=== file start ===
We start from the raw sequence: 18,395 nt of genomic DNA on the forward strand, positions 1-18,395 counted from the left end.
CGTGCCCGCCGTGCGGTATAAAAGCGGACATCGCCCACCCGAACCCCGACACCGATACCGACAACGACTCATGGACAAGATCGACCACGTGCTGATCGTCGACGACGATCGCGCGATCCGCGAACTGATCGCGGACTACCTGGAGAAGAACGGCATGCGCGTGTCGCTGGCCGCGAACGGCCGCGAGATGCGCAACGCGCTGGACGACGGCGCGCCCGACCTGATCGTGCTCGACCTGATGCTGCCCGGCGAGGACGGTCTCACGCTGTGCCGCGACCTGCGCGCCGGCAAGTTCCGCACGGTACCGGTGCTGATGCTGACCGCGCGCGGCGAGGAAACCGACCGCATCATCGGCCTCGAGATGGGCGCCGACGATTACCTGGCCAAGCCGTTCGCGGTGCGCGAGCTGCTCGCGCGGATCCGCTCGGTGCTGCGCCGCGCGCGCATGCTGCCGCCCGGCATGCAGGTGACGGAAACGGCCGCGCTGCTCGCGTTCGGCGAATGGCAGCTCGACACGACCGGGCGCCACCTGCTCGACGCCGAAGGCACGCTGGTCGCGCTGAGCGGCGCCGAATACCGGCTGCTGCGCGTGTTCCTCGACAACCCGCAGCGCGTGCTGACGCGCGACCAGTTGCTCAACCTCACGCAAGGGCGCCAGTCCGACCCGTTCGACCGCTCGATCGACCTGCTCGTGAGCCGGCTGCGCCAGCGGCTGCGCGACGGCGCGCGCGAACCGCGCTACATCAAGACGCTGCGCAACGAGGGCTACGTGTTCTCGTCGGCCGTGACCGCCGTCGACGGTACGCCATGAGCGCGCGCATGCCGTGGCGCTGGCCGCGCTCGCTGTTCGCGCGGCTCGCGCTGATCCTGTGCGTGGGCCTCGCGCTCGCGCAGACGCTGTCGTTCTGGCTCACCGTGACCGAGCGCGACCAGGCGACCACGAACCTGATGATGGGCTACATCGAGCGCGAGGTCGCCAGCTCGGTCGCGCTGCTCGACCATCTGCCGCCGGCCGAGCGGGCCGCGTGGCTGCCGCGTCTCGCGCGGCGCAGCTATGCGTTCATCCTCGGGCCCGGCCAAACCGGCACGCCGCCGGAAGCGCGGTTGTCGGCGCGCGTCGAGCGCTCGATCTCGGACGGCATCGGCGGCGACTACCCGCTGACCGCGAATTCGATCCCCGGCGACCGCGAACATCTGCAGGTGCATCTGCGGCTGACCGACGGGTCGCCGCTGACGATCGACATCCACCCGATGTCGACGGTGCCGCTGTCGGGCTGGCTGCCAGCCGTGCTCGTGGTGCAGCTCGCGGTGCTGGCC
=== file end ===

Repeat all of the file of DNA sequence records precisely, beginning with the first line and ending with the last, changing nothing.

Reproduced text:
We start from the raw sequence: 18,395 nt of genomic DNA on the forward strand, positions 1-18,395 counted from the left end.
CGTGCCCGCCGTGCGGTATAAAAGCGGACATCGCCCACCCGAACCCCGACACCGATACCGACAACGACTCATGGACAAGATCGACCACGTGCTGATCGTCGACGACGATCGCGCGATCCGCGAACTGATCGCGGACTACCTGGAGAAGAACGGCATGCGCGTGTCGCTGGCCGCGAACGGCCGCGAGATGCGCAACGCGCTGGACGACGGCGCGCCCGACCTGATCGTGCTCGACCTGATGCTGCCCGGCGAGGACGGTCTCACGCTGTGCCGCGACCTGCGCGCCGGCAAGTTCCGCACGGTACCGGTGCTGATGCTGACCGCGCGCGGCGAGGAAACCGACCGCATCATCGGCCTCGAGATGGGCGCCGACGATTACCTGGCCAAGCCGTTCGCGGTGCGCGAGCTGCTCGCGCGGATCCGCTCGGTGCTGCGCCGCGCGCGCATGCTGCCGCCCGGCATGCAGGTGACGGAAACGGCCGCGCTGCTCGCGTTCGGCGAATGGCAGCTCGACACGACCGGGCGCCACCTGCTCGACGCCGAAGGCACGCTGGTCGCGCTGAGCGGCGCCGAATACCGGCTGCTGCGCGTGTTCCTCGACAACCCGCAGCGCGTGCTGACGCGCGACCAGTTGCTCAACCTCACGCAAGGGCGCCAGTCCGACCCGTTCGACCGCTCGATCGACCTGCTCGTGAGCCGGCTGCGCCAGCGGCTGCGCGACGGCGCGCGCGAACCGCGCTACATCAAGACGCTGCGCAACGAGGGCTACGTGTTCTCGTCGGCCGTGACCGCCGTCGACGGTACGCCATGAGCGCGCGCATGCCGTGGCGCTGGCCGCGCTCGCTGTTCGCGCGGCTCGCGCTGATCCTGTGCGTGGGCCTCGCGCTCGCGCAGACGCTGTCGTTCTGGCTCACCGTGACCGAGCGCGACCAGGCGACCACGAACCTGATGATGGGCTACATCGAGCGCGAGGTCGCCAGCTCGGTCGCGCTGCTCGACCATCTGCCGCCGGCCGAGCGGGCCGCGTGGCTGCCGCGTCTCGCGCGGCGCAGCTATGCGTTCATCCTCGGGCCCGGCCAAACCGGCACGCCGCCGGAAGCGCGGTTGTCGGCGCGCGTCGAGCGCTCGATCTCGGACGGCATCGGCGGCGACTACCCGCTGACCGCGAATTCGATCCCCGGCGACCGCGAACATCTGCAGGTGCATCTGCGGCTGACCGACGGGTCGCCGCTGACGATCGACATCCACCCGATGTCGACGGTGCCGCTGTCGGGCTGGCTGCCAGCCGTGCTCGTGGTGCAGCTCGCGGTGCTGGCC